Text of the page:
- Stress fracture during the race
- Migraine race morning
- Getting lost on the way to the start line
- Hotel not having our reservation
- Super cold weather
- Super hot weather
- Vomiting
- Forgotten running shoes
- Abduction
- ACL tear
- Car accident
- Snake bite
- Surprise pregnancy
- Bad fall
- Dehydration
- Leg amputation after a shaving cut from a rusty razor
This, by the bye, is a pretty small sample of what I've found to worry about.

Missed Wood Knocking Opportunity

My calves were sore, first, but I kept running.  The pain wasn't terrible, and once I was a few miles into each run, they would feel better.  Then, there was that long, hilly run.  My left knee started to sing in awful harmony along with my calf, and kept feeling worse and worse with each passing day.  Probably 8 different times, I said to different family members and friends, "I'm sure it isn't anything serious.  Nothing broken or torn or really damaged."  Do you think I knocked on wood any of the times that I said those words?  Nope.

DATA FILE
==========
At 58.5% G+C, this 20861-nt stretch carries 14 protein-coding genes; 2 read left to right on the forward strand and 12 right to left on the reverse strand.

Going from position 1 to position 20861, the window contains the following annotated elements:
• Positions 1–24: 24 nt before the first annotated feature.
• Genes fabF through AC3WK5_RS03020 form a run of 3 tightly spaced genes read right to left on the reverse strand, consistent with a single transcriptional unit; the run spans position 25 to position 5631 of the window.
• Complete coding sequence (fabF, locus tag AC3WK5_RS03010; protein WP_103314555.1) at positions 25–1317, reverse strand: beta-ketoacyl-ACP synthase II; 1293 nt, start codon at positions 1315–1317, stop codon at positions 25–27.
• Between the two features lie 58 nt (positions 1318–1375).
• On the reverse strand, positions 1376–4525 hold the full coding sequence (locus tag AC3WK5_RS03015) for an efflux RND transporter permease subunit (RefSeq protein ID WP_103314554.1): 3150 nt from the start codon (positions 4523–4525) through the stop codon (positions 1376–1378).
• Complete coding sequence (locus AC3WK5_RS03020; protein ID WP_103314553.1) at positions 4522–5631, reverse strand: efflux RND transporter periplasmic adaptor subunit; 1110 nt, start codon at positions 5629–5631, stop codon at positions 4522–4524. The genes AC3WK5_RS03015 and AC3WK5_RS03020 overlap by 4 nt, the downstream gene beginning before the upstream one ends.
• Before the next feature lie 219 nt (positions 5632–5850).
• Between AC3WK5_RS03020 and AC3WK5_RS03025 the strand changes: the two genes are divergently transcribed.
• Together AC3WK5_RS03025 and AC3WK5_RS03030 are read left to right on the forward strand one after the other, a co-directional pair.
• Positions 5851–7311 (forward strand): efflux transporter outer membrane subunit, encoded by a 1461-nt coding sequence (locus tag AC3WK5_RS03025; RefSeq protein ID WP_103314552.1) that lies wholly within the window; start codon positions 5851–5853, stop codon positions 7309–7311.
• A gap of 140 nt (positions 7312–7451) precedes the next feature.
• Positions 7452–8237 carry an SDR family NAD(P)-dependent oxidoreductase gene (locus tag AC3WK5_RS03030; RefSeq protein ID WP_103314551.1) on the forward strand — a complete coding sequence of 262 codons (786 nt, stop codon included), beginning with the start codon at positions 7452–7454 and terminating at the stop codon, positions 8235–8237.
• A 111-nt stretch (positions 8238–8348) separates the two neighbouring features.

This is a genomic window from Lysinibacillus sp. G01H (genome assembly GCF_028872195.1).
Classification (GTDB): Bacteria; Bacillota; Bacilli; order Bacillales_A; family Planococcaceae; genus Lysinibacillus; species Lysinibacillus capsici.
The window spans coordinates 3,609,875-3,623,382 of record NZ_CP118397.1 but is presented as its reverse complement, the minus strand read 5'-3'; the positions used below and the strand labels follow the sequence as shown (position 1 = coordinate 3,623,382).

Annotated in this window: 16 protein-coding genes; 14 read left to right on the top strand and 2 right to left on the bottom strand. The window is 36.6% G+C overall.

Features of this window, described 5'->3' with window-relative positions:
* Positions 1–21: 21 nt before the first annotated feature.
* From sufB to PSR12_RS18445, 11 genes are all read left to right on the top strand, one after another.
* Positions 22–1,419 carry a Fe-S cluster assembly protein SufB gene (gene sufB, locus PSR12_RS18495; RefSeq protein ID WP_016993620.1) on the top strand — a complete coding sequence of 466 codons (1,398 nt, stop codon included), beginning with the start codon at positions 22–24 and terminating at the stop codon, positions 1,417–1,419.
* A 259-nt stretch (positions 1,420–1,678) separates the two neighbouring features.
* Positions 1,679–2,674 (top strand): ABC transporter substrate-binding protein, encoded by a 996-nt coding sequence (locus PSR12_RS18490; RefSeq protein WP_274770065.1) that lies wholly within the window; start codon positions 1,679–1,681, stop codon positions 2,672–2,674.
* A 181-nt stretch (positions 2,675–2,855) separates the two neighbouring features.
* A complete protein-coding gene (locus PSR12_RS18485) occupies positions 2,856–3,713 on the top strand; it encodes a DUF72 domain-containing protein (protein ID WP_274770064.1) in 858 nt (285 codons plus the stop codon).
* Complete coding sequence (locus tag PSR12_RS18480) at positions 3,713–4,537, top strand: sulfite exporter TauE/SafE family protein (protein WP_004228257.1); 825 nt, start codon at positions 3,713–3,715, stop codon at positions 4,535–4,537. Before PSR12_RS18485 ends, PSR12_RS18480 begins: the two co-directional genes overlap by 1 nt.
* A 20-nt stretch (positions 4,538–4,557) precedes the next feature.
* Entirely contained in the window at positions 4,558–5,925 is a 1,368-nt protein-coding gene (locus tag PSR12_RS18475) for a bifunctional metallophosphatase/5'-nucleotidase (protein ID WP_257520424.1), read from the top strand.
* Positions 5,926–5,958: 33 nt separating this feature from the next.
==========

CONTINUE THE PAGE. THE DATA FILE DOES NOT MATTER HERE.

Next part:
This image shall serve to remind us all that I did, at one point not so long ago, run.  I even outran all but 1 person in my age group this time, and earned a medal.  Oh!  And remember how I used to smile?!
Knocking on wood is pointless and silly.  Certainly, doing so wouldn't have changed anything.  Right?  Right.  Although the knee pain wasn't getting any better, and the calf pain was still there, I tried every few days to run a few miles.  The last time I did so was Saturday.  I limped/hobbled/made horrid faces for the entire 1.5 miles, and while I showered afterward, I kept distracting myself with reminders of how many times I had been in worse pain. (Pre-epidural.  Migraine.)  With ice, the swelling went down, but the spot on my tibia which felt as though a very mean, very tiny person was chiseling away, did not feel better the next day, or the day after.  After spending some way too much time researching, and after shrieking my way through the hop test, I'm pretty sure that I have a serious problem.